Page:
I know it’s finally safe to leave my house each spring when our Matthaei Botanical Gardens holds their annual Orchid Festival.
Unlike the “Coachella meets fall of Rome” intensity of the much scarier Succulent Sale in the fall, the Orchid Festival is a very chill affair. You want to buy an orchid? Cool. You want to look at some orchids? Here, look at all the orchids you want. No lines, no waiting, and no threat of getting sucker punched over an air plant.
Just the wondrous and alien beauty of the mighty yet delicate orchid.
To be honest, the festival was pretty crowded. A and I had to park about a county away, and so many bleary-eyed toddlers and hungover college students were hypnotized by the flowers that it was hard to avoid a a very gentle collision or two.
And I did have a little flashback moment in the greenhouse when I froze and thought, “Maybe I should’ve bought those exotic plants that would require having a tiny metropolis of ants in your house to survive.”
But it was worth it. I can’t express enough how rejuvenating and therapeutic it feels to surround yourself with colorful flowers that thrive on sunlight and yet are somehow still alive after the cold dark winter. It was a lovely way to spend the day, enjoying our little jungle corner in the midst of all the melting snow.
“Don’t they look like they’re about to start singing?” said A.
I think they look like aliens, or the floral life of a distant planet where it’s warm and colorful and not a fashion crime to mix patterns.
Now, the word “festival” implies some sort of entertainment aspect or a rides component, like a midway game where you shoot basketballs to win a giant stuffed orchid, or a ride where instead of bumper cars you sit in bumper orchids, and the aim is not to hit each other, because orchids are so fragile. Or dancers dressed like orchids, or a bored children’s choir singing songs about orchids . . . no, the only event was a raffle, which I actually won last year.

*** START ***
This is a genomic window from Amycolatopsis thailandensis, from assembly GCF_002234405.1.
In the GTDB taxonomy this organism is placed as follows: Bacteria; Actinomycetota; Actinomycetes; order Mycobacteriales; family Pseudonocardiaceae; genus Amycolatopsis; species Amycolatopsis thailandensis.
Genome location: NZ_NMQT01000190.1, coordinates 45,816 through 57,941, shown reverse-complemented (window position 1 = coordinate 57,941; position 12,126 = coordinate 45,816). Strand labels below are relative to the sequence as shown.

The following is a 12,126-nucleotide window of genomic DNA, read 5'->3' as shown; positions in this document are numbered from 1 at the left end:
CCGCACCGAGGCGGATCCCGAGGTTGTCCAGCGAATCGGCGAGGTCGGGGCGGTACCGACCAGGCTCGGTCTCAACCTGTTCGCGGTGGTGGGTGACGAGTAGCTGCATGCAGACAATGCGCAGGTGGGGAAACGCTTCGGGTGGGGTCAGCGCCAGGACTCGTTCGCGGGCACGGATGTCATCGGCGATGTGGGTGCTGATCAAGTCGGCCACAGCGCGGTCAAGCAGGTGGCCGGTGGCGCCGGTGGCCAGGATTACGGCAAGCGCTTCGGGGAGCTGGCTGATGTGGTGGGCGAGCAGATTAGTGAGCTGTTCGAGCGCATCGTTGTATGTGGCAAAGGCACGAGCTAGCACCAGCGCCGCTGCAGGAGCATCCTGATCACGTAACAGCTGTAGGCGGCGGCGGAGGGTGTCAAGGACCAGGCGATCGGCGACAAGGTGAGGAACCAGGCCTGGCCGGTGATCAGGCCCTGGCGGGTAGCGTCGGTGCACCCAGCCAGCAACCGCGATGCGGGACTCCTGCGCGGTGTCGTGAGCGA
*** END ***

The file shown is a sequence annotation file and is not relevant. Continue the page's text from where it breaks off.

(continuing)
I was one winner out of like eight winners, but still, I got a free orchid.
A bought me a ticket in the hope that lightning would strike twice.
“Now if you win, we’ll call you, and you have to pick up your orchid by closing time,” said the lady in charge.
“Oh I know,” I said, with my most dazzling “this is not my first rodeo” smile. “I actually won last year.”
“Good for you!” said the lady, and she seemed to genuinely mean it.
Fortunately she did not ask me how the orchid I won has been doing, because it’s not doing much of anything right now. It’s in the part of my plant shelf that I call “hospice corner.” The prognosis is not good. Orchids are delicate.
Since it was such a nice day, we took the dog to the park. She loved looking at the ducks and the geese and the toddlers and even the other dogs, but she stayed away from the swans. My dog does not know “sit” yet (she’s new, we’re working on it), but she knows to give swans their space.
As we were pulling away, we saw a lady approach a swan with her hand outstretched, as the swan hissed at her to stay away.
In the backseat of the car, my dog thought, “That’s a bad sound!”
Here’s some free information: swans are beautiful, graceful creatures and because of that, we dumb humans assume they’re gentle and sweet, and they are not. Swans are territorial, wild animals and they don’t care if you’re a nice lady in a sweater who thinks they need some love. They don’t want love—even though their necks form the shape of a heart—they want you to stay the hell away.
So this lady was actually reaching towards this hissing swan with a smile, and she was just close enough to touch the top of its head, which was about to be the last thing that hand would ever touch before being ripped off by a beak.
Always thinking fast, A yelled, “Honk!” and I correctly interpreted this as a call to action rather than a warning to the swan in the universal language of birds, and honked my horn.
The lady looked at me, askance, because people don’t honk in the Midwest in a public park, no less, and we vehemently shook our heads to say, “Step away from the swan.”
She did, still glaring at us, and job well done, we continued on our way.
“Hasn’t she ever seen Hot Fuzz?” said A. “Swans are dangerous! We just did her a favor!”
I said, “We’re your friendly neighborhood lesbians, and we just saved you from having your eye gouged out by a swan.”